Saturday, February 17, 2007

"Kriminalpolizei Peine, Schneider* ist mein Name..."

Yes, it's true, yesterday we were stopped by the German version of the FBI on our way from Leipzig to L√ľneburg. As if the background of the journey itself isn't interesting enough, our drive increased in comedy tenfold as a black Mercedes passed us and flashed a hand-held, lit "Stop" sign out the window, and motioned for us to follow them off the Autobahn. Schneider's partner swiftly reached out the window and slapped a blue light on the roof of the car, and they continued to a gas station parking lot, with us obediently following. After all, we knew what this was all about.

"Good evening, FBI Peine, my name is Schneider," the incredibly television- detective-show-looking officer said. I'm talking Columbo quality here, this guy was incredible. Black leather bomber jacket, some sort of mid-eighties half-mullet and a shaggy walrus-style mustache. I nearly cracked up. Then he flashed his keychain (as pictured above) as ID. This time I really had to bite my lip to keep from laughing.

"I'll tell you what this is all about," Schneider said. "You have no tail lights. The back of your car is completely dark. Please turn on the car and I'll show you."

Of course we acted surprised, but unfortunately this is a routine problem with the old Ford Scorpio. The light switch is on the fritz and the dashboard lighting and tail lights go out sometimes. This was one of those times. The switch has been changed a few times, and a new one has been ordered yet again. So, Schneider showed us the problem and recommended we call roadside assistance for some help if we couldn't get help in the gas station. After all, as an FBI officer, he can't write any warnings or tickets, he's really out to get the bad guys. Since we knew what the problem was and that we couldn't get it fixed before a new switch came, we gave them a good head start and continued on our way. Amazingly, on the return trip from L√ľneburg, my driver had the idea to hit the switch with his fist to see if it helps, and the lights suddenly went back on. After turning the car off, the lights didn't come back on, but by punching the switch again, they did! That's a much more cost-effective solution than ordering a new switch every 2-4 weeks.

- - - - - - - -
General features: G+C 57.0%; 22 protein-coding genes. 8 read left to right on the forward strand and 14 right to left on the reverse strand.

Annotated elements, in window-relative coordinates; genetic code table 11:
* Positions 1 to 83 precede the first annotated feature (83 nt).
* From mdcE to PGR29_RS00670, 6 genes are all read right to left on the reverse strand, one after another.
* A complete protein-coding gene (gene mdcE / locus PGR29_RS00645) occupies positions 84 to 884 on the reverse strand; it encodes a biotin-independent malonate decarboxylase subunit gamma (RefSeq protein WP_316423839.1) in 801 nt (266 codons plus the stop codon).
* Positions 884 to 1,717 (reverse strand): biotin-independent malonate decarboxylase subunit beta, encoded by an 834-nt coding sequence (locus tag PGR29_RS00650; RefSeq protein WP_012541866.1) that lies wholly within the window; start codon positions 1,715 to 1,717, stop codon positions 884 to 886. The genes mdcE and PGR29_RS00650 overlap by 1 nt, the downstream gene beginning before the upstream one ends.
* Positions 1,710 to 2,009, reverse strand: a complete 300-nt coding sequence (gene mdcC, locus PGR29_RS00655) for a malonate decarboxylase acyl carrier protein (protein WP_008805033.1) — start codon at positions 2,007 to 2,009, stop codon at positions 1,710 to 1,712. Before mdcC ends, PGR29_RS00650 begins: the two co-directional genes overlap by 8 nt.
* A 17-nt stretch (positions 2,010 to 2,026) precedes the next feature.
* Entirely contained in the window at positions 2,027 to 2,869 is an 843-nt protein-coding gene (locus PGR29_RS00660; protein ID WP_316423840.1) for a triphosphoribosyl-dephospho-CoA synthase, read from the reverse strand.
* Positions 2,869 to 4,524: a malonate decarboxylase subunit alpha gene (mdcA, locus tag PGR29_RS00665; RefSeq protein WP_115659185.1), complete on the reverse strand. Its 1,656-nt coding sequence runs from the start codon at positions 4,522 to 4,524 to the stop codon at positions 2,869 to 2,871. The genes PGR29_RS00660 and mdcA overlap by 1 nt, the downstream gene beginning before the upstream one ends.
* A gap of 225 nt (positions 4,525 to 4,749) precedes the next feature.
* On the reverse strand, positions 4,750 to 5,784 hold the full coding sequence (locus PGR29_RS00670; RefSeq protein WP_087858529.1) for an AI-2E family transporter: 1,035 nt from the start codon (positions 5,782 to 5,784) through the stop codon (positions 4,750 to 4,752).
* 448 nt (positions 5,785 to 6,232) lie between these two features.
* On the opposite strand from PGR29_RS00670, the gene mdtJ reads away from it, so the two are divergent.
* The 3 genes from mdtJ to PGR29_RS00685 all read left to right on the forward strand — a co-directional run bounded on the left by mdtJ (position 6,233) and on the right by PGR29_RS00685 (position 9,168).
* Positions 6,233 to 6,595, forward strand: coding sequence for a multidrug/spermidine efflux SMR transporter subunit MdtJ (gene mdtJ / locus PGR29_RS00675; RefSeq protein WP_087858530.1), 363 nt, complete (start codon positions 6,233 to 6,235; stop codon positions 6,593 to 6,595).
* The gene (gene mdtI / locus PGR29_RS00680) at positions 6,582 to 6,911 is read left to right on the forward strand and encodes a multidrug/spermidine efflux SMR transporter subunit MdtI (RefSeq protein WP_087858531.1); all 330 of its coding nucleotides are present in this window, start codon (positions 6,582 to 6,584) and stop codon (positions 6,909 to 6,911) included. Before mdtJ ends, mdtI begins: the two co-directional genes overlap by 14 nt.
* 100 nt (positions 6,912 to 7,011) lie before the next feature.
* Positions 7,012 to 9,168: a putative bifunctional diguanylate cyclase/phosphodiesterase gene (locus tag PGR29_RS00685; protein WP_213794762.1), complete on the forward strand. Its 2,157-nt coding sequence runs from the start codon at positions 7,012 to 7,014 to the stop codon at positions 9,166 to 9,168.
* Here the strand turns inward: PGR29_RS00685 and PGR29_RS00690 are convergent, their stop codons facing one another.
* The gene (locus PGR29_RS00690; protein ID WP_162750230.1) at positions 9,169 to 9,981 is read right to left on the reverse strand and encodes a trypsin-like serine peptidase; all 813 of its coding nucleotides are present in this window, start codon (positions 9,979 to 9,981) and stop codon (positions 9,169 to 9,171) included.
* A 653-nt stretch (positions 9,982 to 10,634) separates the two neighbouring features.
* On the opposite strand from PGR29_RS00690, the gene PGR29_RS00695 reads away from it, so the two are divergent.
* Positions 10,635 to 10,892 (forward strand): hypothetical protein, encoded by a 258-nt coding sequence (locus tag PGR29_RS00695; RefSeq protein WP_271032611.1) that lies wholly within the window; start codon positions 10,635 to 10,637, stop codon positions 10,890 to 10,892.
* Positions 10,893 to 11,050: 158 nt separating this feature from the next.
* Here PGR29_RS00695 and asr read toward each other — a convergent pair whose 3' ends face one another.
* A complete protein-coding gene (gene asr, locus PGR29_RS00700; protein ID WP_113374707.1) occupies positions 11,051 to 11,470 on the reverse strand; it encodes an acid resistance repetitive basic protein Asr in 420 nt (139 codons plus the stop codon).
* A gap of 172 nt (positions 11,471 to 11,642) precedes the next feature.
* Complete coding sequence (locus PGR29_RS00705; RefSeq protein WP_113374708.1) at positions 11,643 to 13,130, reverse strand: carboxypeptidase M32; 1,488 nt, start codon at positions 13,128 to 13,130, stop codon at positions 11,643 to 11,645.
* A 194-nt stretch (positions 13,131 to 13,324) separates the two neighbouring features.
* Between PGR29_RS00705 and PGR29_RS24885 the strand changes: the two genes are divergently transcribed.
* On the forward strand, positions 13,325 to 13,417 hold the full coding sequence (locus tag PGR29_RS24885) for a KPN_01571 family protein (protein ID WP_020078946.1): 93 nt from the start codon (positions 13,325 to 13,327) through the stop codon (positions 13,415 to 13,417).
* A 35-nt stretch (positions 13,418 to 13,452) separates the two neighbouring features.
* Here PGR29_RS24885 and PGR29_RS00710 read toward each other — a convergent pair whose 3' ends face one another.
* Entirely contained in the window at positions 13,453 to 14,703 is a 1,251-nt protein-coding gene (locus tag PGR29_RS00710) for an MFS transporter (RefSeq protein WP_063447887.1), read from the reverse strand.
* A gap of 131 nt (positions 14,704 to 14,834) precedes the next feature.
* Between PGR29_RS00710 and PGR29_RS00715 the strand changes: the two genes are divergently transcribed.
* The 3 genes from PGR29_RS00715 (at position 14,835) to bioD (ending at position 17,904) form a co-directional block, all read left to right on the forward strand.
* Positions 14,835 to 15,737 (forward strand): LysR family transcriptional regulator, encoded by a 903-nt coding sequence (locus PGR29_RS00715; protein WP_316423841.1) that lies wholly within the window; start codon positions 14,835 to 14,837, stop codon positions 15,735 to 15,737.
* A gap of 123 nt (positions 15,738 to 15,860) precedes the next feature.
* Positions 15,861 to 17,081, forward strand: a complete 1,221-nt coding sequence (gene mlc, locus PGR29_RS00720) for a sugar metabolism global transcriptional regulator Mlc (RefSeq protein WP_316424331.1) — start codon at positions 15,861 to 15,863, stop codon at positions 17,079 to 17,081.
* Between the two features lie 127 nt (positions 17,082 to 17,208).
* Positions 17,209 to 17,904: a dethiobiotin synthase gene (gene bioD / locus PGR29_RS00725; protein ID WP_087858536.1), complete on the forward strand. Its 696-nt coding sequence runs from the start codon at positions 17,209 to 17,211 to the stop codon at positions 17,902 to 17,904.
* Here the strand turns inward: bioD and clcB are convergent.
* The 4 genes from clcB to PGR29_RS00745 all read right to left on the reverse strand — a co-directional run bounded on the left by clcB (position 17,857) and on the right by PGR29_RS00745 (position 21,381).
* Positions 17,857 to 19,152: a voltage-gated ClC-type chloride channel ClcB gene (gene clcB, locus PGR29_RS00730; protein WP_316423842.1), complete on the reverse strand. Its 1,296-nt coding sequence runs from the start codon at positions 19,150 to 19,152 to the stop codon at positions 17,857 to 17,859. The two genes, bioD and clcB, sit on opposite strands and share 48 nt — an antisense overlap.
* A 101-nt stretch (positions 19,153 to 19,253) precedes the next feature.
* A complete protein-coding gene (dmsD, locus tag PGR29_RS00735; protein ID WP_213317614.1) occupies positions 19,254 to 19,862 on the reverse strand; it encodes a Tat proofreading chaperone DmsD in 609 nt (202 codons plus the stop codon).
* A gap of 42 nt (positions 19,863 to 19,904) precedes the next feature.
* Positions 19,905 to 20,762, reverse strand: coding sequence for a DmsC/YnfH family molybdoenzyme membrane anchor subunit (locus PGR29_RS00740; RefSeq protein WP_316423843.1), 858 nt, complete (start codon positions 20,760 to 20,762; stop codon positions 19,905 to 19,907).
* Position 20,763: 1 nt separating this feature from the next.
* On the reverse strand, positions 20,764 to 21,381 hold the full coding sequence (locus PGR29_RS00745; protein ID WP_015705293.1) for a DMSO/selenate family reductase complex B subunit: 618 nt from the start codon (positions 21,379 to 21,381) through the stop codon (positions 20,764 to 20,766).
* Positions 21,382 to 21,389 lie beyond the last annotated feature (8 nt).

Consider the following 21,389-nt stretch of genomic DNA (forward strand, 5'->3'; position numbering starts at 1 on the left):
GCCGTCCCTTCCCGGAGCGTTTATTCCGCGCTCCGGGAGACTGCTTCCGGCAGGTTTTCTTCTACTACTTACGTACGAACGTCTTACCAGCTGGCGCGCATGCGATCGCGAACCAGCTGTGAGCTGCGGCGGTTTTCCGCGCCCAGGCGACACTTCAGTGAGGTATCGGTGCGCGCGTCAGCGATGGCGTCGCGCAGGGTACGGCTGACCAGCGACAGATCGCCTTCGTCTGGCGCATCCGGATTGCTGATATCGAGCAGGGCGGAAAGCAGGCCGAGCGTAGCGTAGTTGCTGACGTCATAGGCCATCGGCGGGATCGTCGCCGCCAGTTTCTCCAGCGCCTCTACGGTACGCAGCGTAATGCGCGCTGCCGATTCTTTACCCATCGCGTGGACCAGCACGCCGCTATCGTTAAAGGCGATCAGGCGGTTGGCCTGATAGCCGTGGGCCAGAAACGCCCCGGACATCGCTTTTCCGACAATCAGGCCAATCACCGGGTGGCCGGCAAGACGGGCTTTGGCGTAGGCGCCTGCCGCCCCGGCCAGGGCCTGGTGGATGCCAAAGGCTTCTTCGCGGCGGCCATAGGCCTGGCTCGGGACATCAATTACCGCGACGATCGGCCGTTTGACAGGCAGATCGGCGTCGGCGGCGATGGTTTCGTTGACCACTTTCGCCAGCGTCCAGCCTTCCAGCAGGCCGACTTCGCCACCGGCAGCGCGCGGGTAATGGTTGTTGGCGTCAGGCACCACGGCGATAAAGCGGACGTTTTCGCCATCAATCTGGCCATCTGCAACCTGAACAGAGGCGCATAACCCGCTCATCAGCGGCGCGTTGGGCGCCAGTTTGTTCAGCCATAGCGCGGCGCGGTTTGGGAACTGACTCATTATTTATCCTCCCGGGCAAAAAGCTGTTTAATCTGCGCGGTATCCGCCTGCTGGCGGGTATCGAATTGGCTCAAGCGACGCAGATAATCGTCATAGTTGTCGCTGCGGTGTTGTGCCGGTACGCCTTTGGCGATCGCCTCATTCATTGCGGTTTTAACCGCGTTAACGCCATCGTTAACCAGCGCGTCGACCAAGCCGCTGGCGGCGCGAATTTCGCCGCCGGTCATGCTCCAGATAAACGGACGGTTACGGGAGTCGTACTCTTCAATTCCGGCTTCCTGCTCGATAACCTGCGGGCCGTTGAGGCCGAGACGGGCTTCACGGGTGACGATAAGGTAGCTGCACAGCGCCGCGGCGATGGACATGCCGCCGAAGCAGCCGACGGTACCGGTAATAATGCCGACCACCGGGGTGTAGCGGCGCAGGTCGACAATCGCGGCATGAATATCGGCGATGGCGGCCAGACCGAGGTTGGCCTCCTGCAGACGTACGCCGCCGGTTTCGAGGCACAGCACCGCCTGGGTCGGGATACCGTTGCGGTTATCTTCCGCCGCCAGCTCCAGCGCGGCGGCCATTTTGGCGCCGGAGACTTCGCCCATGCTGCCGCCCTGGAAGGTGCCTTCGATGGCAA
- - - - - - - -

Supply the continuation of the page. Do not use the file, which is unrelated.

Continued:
But back to this keychain as ID thing. I guess in Germany this is enough, flashing your keychain as some sort of secret code saying "I am legitimate", but somehow in the USA that just wouldn't cut it. Either people would speed off laughing at you, or you'd be shot by someone who can't stand the police or anyone who dares to act like the police. Really, no one would believe it. This officer was a true work of art, and in that, he was convincing, but that, in addition to a keychain, would still not be enough in the United States.

Another part of me, despite the fact that I am so sceptical of the keychain, really wants one of these. On one hand, it seems so mysterious like I'm a double agent leading a secret life, and on the other hand, it would be a great conversation piece. Every time I got out my keys I could tell this story, and that would be incredibly pleasing.

*names have been changed to protect the Kriminalpolizei Peine and their fine work protecting us

No comments: